The usage of the two systems are very close but varry slightly. Here are a few of the differences I noticed in my simple hiearchy.

  • In Hibernate you can specify the means of building a primary key - In Cayenne its taken care of automatically for you and you don't have think about it if you don't want to.
  • In Hibernate the persistence is purely orthogonal to the objects and you can persist any POJO that you can map - In Cayenne the objects that are persisted know they are persistent
  • In Hibernate I ususally use XDoclet to define my Hibernate mappings in my Java classes and never think about them - In Cayenne you must use the modeling tool to define the mappings as far as I could tell (i.e. there are no XDoclet tags to generate Cayenne mappings).
  • As a result of the XDoclet tags the java code becomes the single source of business logic as well as persistence mapping info - In Cayenne the tool is the single source of mapping information and your Java code is the single source of the business logic

In Cayenne when you generate Java code from the modeling tool two classes are generated that have an inheritance relationship for each entity defined in the model. The super class is responsible for the 'persistence' behavior and the subclass is responsible for the 'business logic'. Each time the code is regenerated the superclass is rebuilt but the subclass is left alone.

Cayenne's abstract super class for persistent objets also has a 'meta' feel too it. For example you can tell any persistent object to writeProperty(String propertyName, Object value). This is very much like EOF worked with Obj-C, except since Obj-C was an untyped dynamic language all the code for 'writeProperty' was implemented in terms of runtime API calls instead of through a hash table.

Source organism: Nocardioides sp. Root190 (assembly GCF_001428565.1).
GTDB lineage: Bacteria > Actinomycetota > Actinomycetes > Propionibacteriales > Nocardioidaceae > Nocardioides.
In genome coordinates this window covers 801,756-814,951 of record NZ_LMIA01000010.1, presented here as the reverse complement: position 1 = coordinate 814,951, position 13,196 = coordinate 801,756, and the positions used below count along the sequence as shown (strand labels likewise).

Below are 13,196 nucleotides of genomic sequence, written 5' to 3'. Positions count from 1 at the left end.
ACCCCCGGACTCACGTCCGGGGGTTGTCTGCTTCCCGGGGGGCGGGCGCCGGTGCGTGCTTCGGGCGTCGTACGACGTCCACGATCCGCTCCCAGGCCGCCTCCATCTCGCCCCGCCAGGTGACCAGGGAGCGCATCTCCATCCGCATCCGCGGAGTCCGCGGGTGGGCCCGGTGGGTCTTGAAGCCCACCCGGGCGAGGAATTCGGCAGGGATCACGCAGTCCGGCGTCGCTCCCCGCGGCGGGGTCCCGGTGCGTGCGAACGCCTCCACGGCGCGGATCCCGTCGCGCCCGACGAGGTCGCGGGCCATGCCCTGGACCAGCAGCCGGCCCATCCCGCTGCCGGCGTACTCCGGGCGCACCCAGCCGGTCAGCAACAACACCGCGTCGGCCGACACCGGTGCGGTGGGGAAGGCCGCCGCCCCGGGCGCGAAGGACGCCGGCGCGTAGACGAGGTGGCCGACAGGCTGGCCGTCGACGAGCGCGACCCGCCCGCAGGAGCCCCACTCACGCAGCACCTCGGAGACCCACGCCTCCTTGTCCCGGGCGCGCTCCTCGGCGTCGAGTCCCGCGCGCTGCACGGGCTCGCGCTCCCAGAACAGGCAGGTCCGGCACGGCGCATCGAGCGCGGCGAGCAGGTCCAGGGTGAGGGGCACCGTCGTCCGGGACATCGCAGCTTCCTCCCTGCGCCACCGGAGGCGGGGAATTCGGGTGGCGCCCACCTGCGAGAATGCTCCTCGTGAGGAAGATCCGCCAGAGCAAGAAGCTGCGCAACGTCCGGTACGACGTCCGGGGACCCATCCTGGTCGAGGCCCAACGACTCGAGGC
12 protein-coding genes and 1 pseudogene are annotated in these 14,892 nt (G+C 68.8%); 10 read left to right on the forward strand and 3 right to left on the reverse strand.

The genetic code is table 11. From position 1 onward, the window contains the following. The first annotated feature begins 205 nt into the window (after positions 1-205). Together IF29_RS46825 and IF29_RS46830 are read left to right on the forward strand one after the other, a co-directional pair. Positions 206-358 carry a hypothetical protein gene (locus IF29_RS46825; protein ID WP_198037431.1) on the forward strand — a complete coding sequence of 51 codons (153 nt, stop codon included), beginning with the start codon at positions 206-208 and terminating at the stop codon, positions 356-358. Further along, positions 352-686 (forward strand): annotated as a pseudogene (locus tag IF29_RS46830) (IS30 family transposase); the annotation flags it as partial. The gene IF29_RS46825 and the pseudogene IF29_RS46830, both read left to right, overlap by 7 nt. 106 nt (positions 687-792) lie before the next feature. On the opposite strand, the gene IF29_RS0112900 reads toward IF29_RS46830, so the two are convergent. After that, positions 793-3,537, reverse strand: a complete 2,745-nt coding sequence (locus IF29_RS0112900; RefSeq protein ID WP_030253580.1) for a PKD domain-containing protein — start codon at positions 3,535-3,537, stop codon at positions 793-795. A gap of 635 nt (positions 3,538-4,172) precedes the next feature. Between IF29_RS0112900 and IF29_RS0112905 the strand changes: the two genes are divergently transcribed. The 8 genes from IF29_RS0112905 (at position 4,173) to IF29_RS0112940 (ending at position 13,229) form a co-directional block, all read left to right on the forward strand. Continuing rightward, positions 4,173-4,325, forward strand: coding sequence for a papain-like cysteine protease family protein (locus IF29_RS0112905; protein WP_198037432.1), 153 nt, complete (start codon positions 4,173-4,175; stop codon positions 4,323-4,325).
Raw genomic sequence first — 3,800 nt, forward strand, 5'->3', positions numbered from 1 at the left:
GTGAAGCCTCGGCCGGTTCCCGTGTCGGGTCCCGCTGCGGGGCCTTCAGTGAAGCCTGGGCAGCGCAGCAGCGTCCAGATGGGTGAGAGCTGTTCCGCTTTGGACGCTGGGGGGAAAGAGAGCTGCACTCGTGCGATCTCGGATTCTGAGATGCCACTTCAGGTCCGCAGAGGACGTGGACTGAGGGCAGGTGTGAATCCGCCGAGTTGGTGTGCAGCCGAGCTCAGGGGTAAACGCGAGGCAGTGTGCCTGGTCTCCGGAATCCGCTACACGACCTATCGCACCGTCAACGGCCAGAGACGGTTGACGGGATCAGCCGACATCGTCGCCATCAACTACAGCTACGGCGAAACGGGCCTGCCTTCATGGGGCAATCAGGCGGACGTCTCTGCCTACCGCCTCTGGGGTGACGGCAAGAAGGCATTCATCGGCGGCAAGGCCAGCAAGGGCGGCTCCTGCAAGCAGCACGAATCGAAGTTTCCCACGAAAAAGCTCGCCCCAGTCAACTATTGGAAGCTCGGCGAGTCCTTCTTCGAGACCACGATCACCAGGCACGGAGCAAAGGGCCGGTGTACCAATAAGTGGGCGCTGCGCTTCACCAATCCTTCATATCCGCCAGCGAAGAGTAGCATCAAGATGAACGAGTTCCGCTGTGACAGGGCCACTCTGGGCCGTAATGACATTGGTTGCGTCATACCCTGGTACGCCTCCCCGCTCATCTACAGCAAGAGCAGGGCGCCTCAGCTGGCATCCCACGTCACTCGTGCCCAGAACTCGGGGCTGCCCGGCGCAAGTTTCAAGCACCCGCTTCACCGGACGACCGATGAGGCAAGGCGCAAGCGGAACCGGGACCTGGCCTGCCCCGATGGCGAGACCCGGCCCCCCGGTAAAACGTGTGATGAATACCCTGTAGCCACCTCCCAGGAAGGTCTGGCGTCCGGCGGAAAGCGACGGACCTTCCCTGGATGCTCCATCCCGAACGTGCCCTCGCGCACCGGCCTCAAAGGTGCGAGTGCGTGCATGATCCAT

Overall in my limited expierence Cayenne is a robust and fun framework to develop with. There are lots of cool features and if you know Hibernate its a small leap to grok Cayenne. Cayenne seems to have a vibrant community of users and the list was very friendly and answered my simpleton questions quickly and without trying to make me feel stupid. Cayenne seems to be a bit less mature than Hibernate in a few areas, for example, the distributed caching is new in version 1.1. In general though Cayenne is a great framework and I would definitely recommend that you take a look at it when you start your next project that requires an ORM framework.



About the author

Author: Bill Dudney bdudney@mac.com
Blog: http://www.jroller.com/page/BillDudney

Bill Dudney is, in addition to an author and frequent speaker, a senior J2EE architect consultant. He has been doing distributed computing for 14 years starting at NASA, building software to manage the mass properties of the Space Shuttle. Bill started doing Java in late 1996 after years of building software on the NeXT. Bill is the author of three books; J2EE AntiPatterns, Jakarta Pitfalls and Mastering JavaServer Faces. Bill travels on the No Fluff Just Stuff symposium tour as an expert speaker on many J2EE topics.